This study, conducted through CXL Institute, is the first of a two-part series exploring security perceptions on checkout pages. We compare the effectiveness of six popular trust badges on an actual checkout page.
- Eye-tracking showed that general patterns of viewing and information processing were the same among all trust badge variants on a credit card form page.
- The Paypal badge attracted a larger percentage of users than any other badge, and was significantly more than the worst performing in this category, McAfee.
- There were significant differences among badges in recall rates. Familiar brands (see Trust Seals (Part 1) – Security Vs. Familiarity) Google, Norton, & Paypal were more likely to be recalled as webpage elements that added to security.
How do I apply this research?
- Survey your customers. This type of survey is easily executable for your own checkout page, especially without the eye-tracking which didn’t add very much to the takeaways accept for us now knowing that the PayPal badge is visually more attractive (in that it makes more people fixate).
- If you’re to simply implement, well-recognized brands (Google Trusted Store, Paypal, Norton) are a good bet.
- Norton would be a good choice if you didn’t want to allow payments via PayPal for some reason and you wanted actual site security practices implemented instead of just associative trust practices.
This 2-part study looks at a similar issue as our previously published study on “trust symbol perceptions,” but in a specific part of the shopping experience: the checkout page. Since the checkout page is where people share sensitive credit card information, it’s an appropriate place to measure feelings of security and trust.
In part 1, we study how people view credit card form fields during the checkout process when different trust/security badges are used. In Part 2, we’ll share findings on security perceptions when credit card fields are visually emphasized.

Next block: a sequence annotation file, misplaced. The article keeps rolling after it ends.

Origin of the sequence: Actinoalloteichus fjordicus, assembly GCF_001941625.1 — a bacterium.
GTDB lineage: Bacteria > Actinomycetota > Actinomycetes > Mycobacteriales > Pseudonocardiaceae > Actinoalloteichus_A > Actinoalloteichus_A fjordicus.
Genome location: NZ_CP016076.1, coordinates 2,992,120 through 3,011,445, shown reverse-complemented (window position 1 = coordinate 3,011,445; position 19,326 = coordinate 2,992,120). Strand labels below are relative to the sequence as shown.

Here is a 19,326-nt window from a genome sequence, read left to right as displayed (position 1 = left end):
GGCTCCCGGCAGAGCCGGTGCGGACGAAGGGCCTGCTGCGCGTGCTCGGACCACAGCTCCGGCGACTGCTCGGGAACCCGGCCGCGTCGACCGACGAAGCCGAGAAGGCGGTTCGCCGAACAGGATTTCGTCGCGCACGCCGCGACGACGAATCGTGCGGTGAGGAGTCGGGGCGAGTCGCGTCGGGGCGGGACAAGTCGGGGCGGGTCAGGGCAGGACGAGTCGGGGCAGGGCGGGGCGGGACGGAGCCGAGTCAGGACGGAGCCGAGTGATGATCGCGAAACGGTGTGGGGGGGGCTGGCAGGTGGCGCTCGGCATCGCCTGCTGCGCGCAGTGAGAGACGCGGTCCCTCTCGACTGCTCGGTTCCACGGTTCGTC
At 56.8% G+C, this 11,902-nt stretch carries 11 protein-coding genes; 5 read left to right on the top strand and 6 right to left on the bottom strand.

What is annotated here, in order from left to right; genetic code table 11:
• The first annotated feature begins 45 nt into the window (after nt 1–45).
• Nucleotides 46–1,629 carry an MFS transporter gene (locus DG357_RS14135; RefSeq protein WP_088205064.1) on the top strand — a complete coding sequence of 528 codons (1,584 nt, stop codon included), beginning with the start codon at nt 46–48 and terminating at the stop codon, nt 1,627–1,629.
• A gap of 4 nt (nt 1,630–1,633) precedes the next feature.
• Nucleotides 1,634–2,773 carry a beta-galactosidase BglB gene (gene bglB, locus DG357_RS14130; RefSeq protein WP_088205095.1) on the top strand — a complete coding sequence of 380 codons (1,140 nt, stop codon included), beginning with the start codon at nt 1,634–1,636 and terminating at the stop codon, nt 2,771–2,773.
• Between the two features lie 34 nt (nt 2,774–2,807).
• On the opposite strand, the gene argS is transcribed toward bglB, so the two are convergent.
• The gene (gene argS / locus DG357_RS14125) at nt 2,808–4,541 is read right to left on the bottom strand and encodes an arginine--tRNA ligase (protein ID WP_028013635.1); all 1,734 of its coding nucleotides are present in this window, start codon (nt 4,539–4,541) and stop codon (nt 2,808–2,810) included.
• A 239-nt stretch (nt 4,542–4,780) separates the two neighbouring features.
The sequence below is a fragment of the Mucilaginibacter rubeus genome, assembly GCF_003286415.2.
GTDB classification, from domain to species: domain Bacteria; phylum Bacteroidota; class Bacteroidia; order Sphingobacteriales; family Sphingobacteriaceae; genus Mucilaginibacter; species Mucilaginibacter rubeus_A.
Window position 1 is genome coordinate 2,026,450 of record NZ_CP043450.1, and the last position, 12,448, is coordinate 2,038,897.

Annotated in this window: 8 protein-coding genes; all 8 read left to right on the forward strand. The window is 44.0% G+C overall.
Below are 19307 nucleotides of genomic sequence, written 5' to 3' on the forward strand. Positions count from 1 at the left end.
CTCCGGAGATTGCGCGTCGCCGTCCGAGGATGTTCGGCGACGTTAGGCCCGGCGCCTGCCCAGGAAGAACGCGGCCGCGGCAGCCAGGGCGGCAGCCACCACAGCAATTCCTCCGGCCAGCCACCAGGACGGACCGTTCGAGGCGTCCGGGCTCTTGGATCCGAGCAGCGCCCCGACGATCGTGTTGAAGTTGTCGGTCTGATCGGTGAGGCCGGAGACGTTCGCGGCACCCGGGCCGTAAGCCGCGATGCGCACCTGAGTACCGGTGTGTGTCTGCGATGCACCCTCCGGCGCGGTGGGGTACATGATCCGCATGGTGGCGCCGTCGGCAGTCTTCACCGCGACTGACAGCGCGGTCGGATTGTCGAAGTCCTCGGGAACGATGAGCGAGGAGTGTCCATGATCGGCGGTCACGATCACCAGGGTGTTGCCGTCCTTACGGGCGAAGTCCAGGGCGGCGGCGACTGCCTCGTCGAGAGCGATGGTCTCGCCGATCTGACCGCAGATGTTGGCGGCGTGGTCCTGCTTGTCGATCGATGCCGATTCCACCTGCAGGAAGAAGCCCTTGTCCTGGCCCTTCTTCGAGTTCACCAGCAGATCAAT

Data Collection Methods and Operations:
We used eye-tracking to examine and measure user perception of different trust badges.
Additionally, we asked participants survey questions:
The first question identified the number of people concerned with online security.
The next question identified how often, on average, our participants shop online.
The last question was open-ended and aimed to identify how many participants considered the trust badge they had seen as a contribution to their online safety.
340 participants were divided into six treatment variations, each displaying a different trust seal:
Eye-tracking allowed us to compare user behaviors when presented with the different trust seals.
Participants were prompted with this scenario before viewing the checkout page of the ecommerce company brooklinen.com
Your scenario: You are purchasing nice bed sheets for a friend and are on the checkout page about to fill out your credit card information.
Participants then viewed the checkout page with one of the six trust badges for eight seconds. Afterward, they answered the survey questions.
Do you ever have security concerns when purchasing online?
How often do you make online purchases?
Were there elements on the form you saw that provided you a sense of security?
Here’s a close up of all six variations:
Eye-tracking Results – First, the general pattern of observation on the checkout page:
These maps tell us that all trust badges were pretty noticeable.
To get more specific, we can look at the numbers behind these maps:
According to these numbers, it’s clear that there weren’t huge differences between trust seals. Using eye tracking, we confirmed that all trust seals are equally noticeable.
However, we did see some differences in the number of people who looked at the Paypal seal. Compared to the McAfee logo which only 54% of participants looked at, the PayPal seal was noticed by 67% of participants. The PayPal seal received significantly more attention than the McAfee seal (comparing the two rates using an N-1 proportion test, p = 0.045).
The majority of respondents (62%) reported having security concerns when making online purchases (298 of 482 total respondents).
Here’s how often respondents report making online purchases:
When asked if there were any elements on the checkout page that provided a sense of security, a significant number of participants remembered the trust badge they had seen, though some badges were remembered more often than others:
These findings support our research on familiarity vs. security perceptions among trust badges in that well-known logos and brands are remembered more often than their lesser known counterparts.
While PayPal’s logo was the most visually attractive, there wasn’t much difference in information processing.
First, you should survey your own visitors and go with what is most trusted and recognized. But if you’re just looking to implement, well-recognized brands (Google Trusted Store, Paypal, Norton) are a probably good bet.
Norton would be a good choice if you didn’t want to allow payments via PayPal for some reason and you wanted actual site security practices implemented instead of just associative trust practices.